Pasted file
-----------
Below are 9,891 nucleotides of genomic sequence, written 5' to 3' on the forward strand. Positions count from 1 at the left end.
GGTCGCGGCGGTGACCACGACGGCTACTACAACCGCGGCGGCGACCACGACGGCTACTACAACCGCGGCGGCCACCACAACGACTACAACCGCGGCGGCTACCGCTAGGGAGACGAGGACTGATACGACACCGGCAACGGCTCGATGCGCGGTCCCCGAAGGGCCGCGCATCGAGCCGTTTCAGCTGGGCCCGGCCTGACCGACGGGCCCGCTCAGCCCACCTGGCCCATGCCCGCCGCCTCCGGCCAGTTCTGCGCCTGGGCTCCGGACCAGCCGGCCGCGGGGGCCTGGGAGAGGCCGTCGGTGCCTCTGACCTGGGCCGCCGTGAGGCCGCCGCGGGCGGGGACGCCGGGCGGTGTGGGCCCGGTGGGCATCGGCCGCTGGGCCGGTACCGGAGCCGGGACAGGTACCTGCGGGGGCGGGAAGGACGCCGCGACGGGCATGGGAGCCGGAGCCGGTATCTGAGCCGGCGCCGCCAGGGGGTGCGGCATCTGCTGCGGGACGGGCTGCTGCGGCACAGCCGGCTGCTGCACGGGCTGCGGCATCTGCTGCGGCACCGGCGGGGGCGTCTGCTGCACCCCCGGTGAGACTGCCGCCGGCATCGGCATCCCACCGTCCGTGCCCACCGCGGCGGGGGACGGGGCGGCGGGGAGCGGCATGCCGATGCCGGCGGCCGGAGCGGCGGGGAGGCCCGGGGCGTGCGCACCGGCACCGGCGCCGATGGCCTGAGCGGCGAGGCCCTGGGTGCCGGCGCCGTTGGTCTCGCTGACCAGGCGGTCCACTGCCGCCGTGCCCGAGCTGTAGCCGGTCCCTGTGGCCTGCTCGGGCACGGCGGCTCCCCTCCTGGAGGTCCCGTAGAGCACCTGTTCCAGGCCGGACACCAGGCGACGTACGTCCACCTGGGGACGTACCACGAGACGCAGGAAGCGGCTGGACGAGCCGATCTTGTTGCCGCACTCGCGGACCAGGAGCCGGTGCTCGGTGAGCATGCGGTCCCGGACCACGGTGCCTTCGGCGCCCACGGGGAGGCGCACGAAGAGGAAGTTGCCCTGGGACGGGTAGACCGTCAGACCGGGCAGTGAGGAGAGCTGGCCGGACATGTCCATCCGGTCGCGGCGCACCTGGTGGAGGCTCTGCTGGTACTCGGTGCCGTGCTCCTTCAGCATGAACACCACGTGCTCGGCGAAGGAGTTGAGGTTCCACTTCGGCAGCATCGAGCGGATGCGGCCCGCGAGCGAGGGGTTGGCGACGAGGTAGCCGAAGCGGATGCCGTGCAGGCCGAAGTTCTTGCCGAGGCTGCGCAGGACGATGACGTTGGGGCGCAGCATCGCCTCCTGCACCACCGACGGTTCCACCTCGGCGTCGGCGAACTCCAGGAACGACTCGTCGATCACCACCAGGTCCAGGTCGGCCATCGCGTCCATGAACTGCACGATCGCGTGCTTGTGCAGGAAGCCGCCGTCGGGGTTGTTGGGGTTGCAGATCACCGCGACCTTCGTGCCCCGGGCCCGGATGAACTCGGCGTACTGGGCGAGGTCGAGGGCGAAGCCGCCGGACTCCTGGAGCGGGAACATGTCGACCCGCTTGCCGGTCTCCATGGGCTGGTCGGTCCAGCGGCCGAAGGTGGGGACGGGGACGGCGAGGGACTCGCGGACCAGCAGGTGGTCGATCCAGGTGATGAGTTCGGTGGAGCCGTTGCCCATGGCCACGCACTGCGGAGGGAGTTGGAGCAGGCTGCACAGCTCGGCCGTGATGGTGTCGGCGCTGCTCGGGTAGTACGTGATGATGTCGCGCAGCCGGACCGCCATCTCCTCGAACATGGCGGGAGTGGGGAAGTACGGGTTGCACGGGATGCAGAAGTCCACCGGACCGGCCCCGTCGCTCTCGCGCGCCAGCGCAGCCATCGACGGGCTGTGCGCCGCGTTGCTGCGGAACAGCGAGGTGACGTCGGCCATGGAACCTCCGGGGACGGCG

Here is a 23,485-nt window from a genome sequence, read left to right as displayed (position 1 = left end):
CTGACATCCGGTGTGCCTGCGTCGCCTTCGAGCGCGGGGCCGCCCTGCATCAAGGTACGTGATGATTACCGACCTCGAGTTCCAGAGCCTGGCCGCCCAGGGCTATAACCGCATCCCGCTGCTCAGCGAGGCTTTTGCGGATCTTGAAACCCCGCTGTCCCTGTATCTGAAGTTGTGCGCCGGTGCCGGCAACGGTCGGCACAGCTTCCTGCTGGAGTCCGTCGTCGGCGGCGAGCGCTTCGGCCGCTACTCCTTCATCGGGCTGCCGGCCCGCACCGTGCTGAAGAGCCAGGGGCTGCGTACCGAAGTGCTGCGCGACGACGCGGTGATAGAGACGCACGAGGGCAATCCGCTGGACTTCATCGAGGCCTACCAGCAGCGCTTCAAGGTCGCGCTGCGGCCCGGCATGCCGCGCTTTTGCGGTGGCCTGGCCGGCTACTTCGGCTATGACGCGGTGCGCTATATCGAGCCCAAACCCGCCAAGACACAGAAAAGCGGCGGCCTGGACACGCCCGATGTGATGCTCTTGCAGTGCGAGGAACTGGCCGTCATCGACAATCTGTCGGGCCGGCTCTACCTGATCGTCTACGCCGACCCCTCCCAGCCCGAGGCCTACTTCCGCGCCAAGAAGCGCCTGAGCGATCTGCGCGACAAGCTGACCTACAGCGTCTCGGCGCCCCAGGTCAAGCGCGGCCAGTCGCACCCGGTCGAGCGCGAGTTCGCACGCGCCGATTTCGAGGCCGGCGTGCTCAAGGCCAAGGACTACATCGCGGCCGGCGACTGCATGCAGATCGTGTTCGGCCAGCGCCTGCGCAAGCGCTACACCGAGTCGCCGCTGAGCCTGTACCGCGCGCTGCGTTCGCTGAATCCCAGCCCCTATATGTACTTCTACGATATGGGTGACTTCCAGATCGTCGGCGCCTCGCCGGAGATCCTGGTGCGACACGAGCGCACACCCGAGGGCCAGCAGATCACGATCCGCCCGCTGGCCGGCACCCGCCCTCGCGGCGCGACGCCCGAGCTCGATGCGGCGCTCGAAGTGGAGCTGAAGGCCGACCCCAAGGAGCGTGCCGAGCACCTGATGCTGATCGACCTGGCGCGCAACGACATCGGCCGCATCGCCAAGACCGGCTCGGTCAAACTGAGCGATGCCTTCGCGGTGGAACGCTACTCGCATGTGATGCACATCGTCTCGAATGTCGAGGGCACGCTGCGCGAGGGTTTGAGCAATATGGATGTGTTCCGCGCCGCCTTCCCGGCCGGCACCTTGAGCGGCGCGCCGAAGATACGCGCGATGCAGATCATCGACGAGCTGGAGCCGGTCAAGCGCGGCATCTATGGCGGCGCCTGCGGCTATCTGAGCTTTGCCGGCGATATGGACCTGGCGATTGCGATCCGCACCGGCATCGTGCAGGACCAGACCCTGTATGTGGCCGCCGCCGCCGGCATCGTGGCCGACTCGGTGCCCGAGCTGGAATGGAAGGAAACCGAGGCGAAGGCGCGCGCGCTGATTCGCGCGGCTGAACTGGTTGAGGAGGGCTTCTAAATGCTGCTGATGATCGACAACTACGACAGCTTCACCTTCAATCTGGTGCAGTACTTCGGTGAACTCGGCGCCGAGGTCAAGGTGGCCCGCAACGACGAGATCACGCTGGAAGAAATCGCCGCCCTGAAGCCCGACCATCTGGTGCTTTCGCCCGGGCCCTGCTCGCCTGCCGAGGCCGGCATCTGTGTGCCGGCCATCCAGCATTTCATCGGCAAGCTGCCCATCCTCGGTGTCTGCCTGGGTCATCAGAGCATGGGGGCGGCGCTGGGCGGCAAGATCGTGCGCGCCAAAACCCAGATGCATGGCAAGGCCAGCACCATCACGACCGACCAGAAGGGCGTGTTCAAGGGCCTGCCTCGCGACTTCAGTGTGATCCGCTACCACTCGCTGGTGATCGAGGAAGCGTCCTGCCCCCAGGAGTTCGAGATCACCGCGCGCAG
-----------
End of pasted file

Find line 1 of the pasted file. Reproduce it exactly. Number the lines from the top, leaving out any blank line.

Below are 9,891 nucleotides of genomic sequence, written 5' to 3' on the forward strand. Positions count from 1 at the left end.